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Chronic nonbacterial osteomyelitis in children: a multicentre Belgian cohort of 30 children

Abstract

Background

To evaluate clinical characteristics, imaging findings, therapeutic approach and outcome of paediatric patients with Chronic Non-Bacterial Osteomyelitis (CNO).

Methods

Retrospective review of 30 children diagnosed with CNO at two tertiary care centres in Belgium. Imaging data were evaluated by blinded paediatric radiologists.

Results

Mean age at onset was 10.3 years and mean age at diagnosis was 11.7 years. Bone pain was the leading symptom (29/30 patients). Out of 180 symptomatic lesions, 131 were confirmed on MRI as hyperintense geographic lesions on STIR images at the metaphysis and epiphysis adjacent to growth plates of tubular bones. The most common sites of involvement were the lower limbs, spine, sternoclavicular joint and humerus. For nearly half of the patients (14/30) monotherapy with NSAIDs was sufficient to obtain remission. The remaining 16 patients received second-line therapy: bisphosphonates (n = 15/30), disease-modifying antirheumatic drugs (n = 7/30), etanercept (n = 4/30) and tocilizumab (n = 1/30). Remission was reached after a mean time of 37.6 months in 26/30 patients. The prognosis was worse for patients with spinal involvement, resulting in more long-term sequelae.

Conclusions

We present a multicentre paediatric cohort of 30 CNO patients. A typical pattern of bone involvement could be found on MRI. NSAIDs were administered as first-line treatment. Second-line strategies included bisphosphonates, corticosteroids, methotrexate, etanercept and tocilizumab.

Trial registration

Retrospectively registered. Registratienummer EC KUL: MP018023

Background

Chronic nonbacterial osteomyelitis (CNO), also known as Chronic Recurrent Multifocal Osteomyelitis (CRMO) was first described in 1972 [1]. It is a rare autoinflammatory disorder, characterized by chronic, sterile osteomyelitis in one or more bones presenting with recurrent episodes of bone pain. The metaphysical area of long bones, spine and clavicle are typically involved [2,3,4,5]. The pathophysiology still remains unclear. There are arguments that a dysregulation between Toll-like receptor 4 (TLR4), mitogen-activated protein kinase (MAPK) and inflammasome signalling, leads to an imbalance between pro- (IL-1, IL-6, TNF-α, IL-20) and anti-inflammatory (IL-10, IL-19) cytokine expression from monocytes, resulting in bone inflammation and osteolysis [6]. The existence of monogenic autoinflammatory diseases with osteomyelitis as main clinical feature, reports of CNO occurring in twins and siblings and the association of CNO with other inflammatory diseases like psoriasis and inflammatory bowel disease (IBD) in first degree relatives suggest a genetic predisposition [7, 8].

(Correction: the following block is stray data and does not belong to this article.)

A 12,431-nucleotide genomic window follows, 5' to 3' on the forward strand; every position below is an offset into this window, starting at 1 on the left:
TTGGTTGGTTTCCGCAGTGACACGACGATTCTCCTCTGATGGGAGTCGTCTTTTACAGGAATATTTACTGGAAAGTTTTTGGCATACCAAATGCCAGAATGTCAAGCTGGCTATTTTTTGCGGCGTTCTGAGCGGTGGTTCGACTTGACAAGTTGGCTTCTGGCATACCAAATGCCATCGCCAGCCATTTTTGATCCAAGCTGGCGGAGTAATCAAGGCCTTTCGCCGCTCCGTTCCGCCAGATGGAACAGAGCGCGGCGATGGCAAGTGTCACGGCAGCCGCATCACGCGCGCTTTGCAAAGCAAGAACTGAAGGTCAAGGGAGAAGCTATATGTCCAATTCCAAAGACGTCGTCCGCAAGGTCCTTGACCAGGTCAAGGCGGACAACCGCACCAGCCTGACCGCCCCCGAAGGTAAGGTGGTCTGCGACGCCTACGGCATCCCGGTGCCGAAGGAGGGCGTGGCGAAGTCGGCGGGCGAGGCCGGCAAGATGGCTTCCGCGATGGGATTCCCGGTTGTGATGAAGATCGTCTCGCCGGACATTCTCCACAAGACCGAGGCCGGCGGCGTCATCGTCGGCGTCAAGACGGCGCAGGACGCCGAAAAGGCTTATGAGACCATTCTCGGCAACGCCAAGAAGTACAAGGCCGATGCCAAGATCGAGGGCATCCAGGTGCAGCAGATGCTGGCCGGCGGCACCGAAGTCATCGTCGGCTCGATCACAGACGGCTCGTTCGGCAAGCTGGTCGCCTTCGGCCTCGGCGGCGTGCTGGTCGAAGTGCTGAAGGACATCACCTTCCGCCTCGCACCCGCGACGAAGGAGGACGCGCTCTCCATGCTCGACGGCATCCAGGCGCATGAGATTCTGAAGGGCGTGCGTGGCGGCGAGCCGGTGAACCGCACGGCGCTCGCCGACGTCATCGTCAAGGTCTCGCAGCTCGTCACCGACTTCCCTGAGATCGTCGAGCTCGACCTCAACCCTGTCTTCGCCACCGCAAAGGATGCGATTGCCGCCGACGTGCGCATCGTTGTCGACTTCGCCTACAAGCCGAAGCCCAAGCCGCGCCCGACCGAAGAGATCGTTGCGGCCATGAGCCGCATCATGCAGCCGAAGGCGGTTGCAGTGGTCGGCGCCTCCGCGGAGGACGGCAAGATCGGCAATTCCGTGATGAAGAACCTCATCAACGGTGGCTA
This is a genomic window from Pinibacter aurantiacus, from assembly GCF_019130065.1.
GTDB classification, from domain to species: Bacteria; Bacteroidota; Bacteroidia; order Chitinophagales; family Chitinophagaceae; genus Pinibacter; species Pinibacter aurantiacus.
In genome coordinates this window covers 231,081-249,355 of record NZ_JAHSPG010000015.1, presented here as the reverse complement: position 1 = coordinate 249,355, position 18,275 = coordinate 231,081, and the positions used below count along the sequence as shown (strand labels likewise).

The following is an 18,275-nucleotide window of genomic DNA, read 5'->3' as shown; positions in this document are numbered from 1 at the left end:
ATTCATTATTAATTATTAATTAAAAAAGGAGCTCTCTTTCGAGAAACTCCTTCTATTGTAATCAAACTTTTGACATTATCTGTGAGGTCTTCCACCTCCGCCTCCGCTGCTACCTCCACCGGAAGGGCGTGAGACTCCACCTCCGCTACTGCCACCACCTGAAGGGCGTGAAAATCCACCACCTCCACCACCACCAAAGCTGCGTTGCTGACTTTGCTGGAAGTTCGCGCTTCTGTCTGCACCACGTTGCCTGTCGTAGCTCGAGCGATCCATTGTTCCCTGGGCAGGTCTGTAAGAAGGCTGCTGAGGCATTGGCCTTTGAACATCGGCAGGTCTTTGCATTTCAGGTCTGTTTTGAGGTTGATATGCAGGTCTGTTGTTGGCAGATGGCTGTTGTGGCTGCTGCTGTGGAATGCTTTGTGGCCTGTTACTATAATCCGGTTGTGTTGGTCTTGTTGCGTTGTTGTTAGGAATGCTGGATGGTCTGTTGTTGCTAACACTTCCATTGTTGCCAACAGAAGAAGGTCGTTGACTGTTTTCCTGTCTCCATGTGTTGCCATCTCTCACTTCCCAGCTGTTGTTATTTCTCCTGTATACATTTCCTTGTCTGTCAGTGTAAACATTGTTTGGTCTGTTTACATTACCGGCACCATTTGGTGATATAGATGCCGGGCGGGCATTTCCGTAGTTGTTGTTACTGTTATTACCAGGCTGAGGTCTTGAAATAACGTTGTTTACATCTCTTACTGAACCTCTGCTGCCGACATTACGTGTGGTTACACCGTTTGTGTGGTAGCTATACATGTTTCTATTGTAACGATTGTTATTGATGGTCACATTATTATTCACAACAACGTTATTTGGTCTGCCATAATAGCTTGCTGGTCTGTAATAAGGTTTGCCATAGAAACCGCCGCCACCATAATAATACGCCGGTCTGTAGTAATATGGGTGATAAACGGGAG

The incidence of CNO is not reliably know, with a wide reported range from less than 1/100.000 children/ year [3] to rates comparable with bacterial osteomyelitis (10–80/100.000 children/year) [9]. It primarily affects children and adolescents but it can persist in adulthood or present later in life. The average age at onset of symptoms is 10 years [2,3,4,5]. Systemic symptoms including fever, malaise, weight loss and fatigue can be found in a third of CNO patients. Extra-skeletal manifestations; arthritis, palmoplantar pustulosis, psoriasis vulgaris, IBD, Takayasu arteritis and renal disease are associated in 10 to 30% of patients [3, 4, 8, 10]. CNO can be complicated by vertebral compression fractures, kyphosis and leg length discrepancy when it is not recognized early or treated adequately.

Diagnosis of CNO is challenging and has a broad differential diagnosis including infection, malignancy (primary bone tumours and leukaemia/lymphoma), Langerhans cell histiocytosis, juvenile idiopathic arthritis and metabolic disorders (including hypophosphatasia). Laboratory investigations, imaging studies and histology can be useful for diagnosis and monitoring of the disease [3, 4, 9, 11].

Treatment of CNO patients has been mostly empiric. Nonsteroidal anti-inflammatory drugs (NSAIDs) are often the first-line treatment. Corticosteroids, bisphosphonates, tumour necrosis factor-alpha (TNF-α) blocking agents and methotrexate are reported as second-line treatment with variable success [3, 12,13,14].

The aim of this study was to evaluate demographic and clinical characteristics, magnetic resonance imaging (MRI) findings and therapeutic features in paediatric patients with CNO at two tertiary centres in Belgium. Radiological data were reviewed in detail to detect specific signs that can distinguish CNO from other diseases such as infection, benign bone lesions and malignancies. We correlated clinical symptomatic lesions with inflammatory signs on imaging.

Methods